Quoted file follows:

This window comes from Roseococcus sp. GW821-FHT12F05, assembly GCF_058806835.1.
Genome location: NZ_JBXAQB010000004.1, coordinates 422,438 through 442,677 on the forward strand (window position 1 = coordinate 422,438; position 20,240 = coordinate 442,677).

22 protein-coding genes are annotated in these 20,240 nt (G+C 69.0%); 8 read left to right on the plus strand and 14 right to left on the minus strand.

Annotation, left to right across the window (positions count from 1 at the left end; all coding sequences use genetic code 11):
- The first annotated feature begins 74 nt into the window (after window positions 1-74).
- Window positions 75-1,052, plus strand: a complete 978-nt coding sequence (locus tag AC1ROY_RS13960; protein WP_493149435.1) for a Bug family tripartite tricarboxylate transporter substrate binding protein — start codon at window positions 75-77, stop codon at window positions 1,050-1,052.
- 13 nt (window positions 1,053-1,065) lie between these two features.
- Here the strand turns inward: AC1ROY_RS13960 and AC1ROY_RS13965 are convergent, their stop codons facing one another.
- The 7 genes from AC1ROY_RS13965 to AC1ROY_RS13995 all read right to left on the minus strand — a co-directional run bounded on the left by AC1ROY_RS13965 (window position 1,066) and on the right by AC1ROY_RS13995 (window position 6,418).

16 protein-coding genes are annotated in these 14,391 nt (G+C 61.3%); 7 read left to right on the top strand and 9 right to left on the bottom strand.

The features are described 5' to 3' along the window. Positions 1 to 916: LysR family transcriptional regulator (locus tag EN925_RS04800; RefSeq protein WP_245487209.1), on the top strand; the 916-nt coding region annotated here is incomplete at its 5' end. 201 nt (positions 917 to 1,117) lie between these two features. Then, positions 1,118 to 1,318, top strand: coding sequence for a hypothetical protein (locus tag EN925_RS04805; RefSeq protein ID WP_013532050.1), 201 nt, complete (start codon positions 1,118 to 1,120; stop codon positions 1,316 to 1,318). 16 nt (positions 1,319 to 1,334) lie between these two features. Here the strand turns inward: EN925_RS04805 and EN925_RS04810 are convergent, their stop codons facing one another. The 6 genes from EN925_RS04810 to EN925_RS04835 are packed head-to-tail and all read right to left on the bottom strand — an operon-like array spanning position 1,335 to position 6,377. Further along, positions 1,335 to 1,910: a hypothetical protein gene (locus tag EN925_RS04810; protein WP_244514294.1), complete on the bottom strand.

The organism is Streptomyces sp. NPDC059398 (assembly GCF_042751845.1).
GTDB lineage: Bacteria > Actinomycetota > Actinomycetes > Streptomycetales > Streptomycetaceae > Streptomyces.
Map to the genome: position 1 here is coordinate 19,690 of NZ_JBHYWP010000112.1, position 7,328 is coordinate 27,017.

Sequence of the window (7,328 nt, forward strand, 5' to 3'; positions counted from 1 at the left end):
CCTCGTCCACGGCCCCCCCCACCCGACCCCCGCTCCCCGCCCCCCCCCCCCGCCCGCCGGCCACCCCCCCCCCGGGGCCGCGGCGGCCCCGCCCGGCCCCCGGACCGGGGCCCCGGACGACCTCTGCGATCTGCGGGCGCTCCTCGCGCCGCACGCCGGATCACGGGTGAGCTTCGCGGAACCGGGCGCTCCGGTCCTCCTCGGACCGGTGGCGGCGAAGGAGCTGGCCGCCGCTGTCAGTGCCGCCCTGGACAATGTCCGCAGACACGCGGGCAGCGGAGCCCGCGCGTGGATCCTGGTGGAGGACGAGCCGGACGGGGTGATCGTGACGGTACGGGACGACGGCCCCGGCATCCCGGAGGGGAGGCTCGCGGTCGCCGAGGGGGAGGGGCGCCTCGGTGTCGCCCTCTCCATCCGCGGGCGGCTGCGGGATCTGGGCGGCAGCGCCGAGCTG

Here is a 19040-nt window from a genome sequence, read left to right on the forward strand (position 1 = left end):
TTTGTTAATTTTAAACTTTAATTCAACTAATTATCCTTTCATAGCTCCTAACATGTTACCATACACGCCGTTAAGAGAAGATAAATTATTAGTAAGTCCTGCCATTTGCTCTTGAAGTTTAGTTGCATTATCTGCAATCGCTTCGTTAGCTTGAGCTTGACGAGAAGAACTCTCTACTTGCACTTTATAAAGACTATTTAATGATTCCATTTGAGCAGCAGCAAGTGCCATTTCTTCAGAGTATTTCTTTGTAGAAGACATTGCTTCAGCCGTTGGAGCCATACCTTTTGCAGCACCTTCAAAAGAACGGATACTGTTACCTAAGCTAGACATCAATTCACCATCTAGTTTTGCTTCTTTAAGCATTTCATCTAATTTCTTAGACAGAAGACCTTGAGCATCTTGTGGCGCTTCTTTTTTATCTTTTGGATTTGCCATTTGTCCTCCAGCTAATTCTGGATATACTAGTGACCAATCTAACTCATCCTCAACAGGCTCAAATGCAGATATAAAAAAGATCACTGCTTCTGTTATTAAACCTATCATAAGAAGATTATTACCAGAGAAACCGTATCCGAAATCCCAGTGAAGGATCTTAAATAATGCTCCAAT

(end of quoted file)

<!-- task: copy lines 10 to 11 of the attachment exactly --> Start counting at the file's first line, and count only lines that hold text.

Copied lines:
16 protein-coding genes are annotated in these 14,391 nt (G+C 61.3%); 7 read left to right on the top strand and 9 right to left on the bottom strand.

The features are described 5' to 3' along the window. Positions 1 to 916: LysR family transcriptional regulator (locus tag EN925_RS04800; RefSeq protein WP_245487209.1), on the top strand; the 916-nt coding region annotated here is incomplete at its 5' end. 201 nt (positions 917 to 1,117) lie between these two features. Then, positions 1,118 to 1,318, top strand: coding sequence for a hypothetical protein (locus tag EN925_RS04805; RefSeq protein ID WP_013532050.1), 201 nt, complete (start codon positions 1,118 to 1,120; stop codon positions 1,316 to 1,318). 16 nt (positions 1,319 to 1,334) lie between these two features. Here the strand turns inward: EN925_RS04805 and EN925_RS04810 are convergent, their stop codons facing one another. The 6 genes from EN925_RS04810 to EN925_RS04835 are packed head-to-tail and all read right to left on the bottom strand — an operon-like array spanning position 1,335 to position 6,377. Further along, positions 1,335 to 1,910: a hypothetical protein gene (locus tag EN925_RS04810; protein WP_244514294.1), complete on the bottom strand.